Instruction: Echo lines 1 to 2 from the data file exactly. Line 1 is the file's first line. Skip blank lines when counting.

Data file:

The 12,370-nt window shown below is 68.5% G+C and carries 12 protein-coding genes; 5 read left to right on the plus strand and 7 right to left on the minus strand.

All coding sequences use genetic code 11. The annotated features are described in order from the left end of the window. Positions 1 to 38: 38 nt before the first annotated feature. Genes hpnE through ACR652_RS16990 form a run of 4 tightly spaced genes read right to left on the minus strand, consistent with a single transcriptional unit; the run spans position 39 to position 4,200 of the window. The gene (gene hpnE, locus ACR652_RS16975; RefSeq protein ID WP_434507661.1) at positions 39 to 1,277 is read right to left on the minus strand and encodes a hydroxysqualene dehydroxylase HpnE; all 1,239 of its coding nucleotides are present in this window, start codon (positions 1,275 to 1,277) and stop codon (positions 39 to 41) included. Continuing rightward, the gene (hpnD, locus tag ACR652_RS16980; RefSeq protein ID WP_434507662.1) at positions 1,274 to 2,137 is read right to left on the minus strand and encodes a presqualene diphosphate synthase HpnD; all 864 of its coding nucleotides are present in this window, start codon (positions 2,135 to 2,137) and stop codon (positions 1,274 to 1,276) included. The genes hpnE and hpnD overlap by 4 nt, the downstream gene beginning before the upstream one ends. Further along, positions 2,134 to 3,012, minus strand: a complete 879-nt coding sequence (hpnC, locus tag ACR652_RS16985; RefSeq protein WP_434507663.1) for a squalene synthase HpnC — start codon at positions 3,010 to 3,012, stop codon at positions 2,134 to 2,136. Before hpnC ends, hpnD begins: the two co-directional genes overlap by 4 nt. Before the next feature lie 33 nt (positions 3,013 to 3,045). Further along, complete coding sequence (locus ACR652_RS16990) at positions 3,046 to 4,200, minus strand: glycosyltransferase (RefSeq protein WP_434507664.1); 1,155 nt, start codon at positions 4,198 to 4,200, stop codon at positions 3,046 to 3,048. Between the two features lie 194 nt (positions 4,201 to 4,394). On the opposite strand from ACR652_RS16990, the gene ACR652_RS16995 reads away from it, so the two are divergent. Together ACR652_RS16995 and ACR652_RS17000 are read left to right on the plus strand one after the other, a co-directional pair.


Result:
The 12,370-nt window shown below is 68.5% G+C and carries 12 protein-coding genes; 5 read left to right on the plus strand and 7 right to left on the minus strand.

All coding sequences use genetic code 11. The annotated features are described in order from the left end of the window. Positions 1 to 38: 38 nt before the first annotated feature. Genes hpnE through ACR652_RS16990 form a run of 4 tightly spaced genes read right to left on the minus strand, consistent with a single transcriptional unit; the run spans position 39 to position 4,200 of the window. The gene (gene hpnE, locus ACR652_RS16975; RefSeq protein ID WP_434507661.1) at positions 39 to 1,277 is read right to left on the minus strand and encodes a hydroxysqualene dehydroxylase HpnE; all 1,239 of its coding nucleotides are present in this window, start codon (positions 1,275 to 1,277) and stop codon (positions 39 to 41) included. Continuing rightward, the gene (hpnD, locus tag ACR652_RS16980; RefSeq protein ID WP_434507662.1) at positions 1,274 to 2,137 is read right to left on the minus strand and encodes a presqualene diphosphate synthase HpnD; all 864 of its coding nucleotides are present in this window, start codon (positions 2,135 to 2,137) and stop codon (positions 1,274 to 1,276) included. The genes hpnE and hpnD overlap by 4 nt, the downstream gene beginning before the upstream one ends. Further along, positions 2,134 to 3,012, minus strand: a complete 879-nt coding sequence (hpnC, locus tag ACR652_RS16985; RefSeq protein WP_434507663.1) for a squalene synthase HpnC — start codon at positions 3,010 to 3,012, stop codon at positions 2,134 to 2,136. Before hpnC ends, hpnD begins: the two co-directional genes overlap by 4 nt. Before the next feature lie 33 nt (positions 3,013 to 3,045). Further along, complete coding sequence (locus ACR652_RS16990) at positions 3,046 to 4,200, minus strand: glycosyltransferase (RefSeq protein WP_434507664.1); 1,155 nt, start codon at positions 4,198 to 4,200, stop codon at positions 3,046 to 3,048. Between the two features lie 194 nt (positions 4,201 to 4,394). On the opposite strand from ACR652_RS16990, the gene ACR652_RS16995 reads away from it, so the two are divergent. Together ACR652_RS16995 and ACR652_RS17000 are read left to right on the plus strand one after the other, a co-directional pair.